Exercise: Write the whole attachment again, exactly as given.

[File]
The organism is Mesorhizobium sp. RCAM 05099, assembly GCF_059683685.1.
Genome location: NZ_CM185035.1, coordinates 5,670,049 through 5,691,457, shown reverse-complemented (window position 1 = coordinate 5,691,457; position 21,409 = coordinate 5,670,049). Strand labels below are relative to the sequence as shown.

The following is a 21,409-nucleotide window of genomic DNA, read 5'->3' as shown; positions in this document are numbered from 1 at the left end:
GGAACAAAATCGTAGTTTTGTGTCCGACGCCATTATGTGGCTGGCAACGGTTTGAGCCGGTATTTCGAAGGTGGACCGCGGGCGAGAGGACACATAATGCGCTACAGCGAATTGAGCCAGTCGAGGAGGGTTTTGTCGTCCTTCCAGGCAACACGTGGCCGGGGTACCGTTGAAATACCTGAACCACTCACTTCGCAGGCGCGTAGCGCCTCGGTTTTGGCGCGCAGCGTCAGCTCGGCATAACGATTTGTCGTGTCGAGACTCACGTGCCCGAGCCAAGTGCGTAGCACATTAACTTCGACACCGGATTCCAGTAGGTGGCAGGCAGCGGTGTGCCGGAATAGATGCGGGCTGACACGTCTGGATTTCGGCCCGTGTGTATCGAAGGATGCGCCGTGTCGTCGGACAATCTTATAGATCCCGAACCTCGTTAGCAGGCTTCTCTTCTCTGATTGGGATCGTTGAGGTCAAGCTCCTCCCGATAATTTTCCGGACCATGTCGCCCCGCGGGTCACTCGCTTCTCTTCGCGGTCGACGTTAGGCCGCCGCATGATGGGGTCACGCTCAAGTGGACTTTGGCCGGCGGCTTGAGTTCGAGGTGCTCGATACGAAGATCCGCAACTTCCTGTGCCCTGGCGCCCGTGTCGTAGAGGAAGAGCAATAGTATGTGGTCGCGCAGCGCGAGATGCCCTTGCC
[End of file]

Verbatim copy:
The organism is Mesorhizobium sp. RCAM 05099, assembly GCF_059683685.1.
Genome location: NZ_CM185035.1, coordinates 5,670,049 through 5,691,457, shown reverse-complemented (window position 1 = coordinate 5,691,457; position 21,409 = coordinate 5,670,049). Strand labels below are relative to the sequence as shown.

The following is a 21,409-nucleotide window of genomic DNA, read 5'->3' as shown; positions in this document are numbered from 1 at the left end:
GGAACAAAATCGTAGTTTTGTGTCCGACGCCATTATGTGGCTGGCAACGGTTTGAGCCGGTATTTCGAAGGTGGACCGCGGGCGAGAGGACACATAATGCGCTACAGCGAATTGAGCCAGTCGAGGAGGGTTTTGTCGTCCTTCCAGGCAACACGTGGCCGGGGTACCGTTGAAATACCTGAACCACTCACTTCGCAGGCGCGTAGCGCCTCGGTTTTGGCGCGCAGCGTCAGCTCGGCATAACGATTTGTCGTGTCGAGACTCACGTGCCCGAGCCAAGTGCGTAGCACATTAACTTCGACACCGGATTCCAGTAGGTGGCAGGCAGCGGTGTGCCGGAATAGATGCGGGCTGACACGTCTGGATTTCGGCCCGTGTGTATCGAAGGATGCGCCGTGTCGTCGGACAATCTTATAGATCCCGAACCTCGTTAGCAGGCTTCTCTTCTCTGATTGGGATCGTTGAGGTCAAGCTCCTCCCGATAATTTTCCGGACCATGTCGCCCCGCGGGTCACTCGCTTCTCTTCGCGGTCGACGTTAGGCCGCCGCATGATGGGGTCACGCTCAAGTGGACTTTGGCCGGCGGCTTGAGTTCGAGGTGCTCGATACGAAGATCCGCAACTTCCTGTGCCCTGGCGCCCGTGTCGTAGAGGAAGAGCAATAGTATGTGGTCGCGCAGCGCGAGATGCCCTTGCC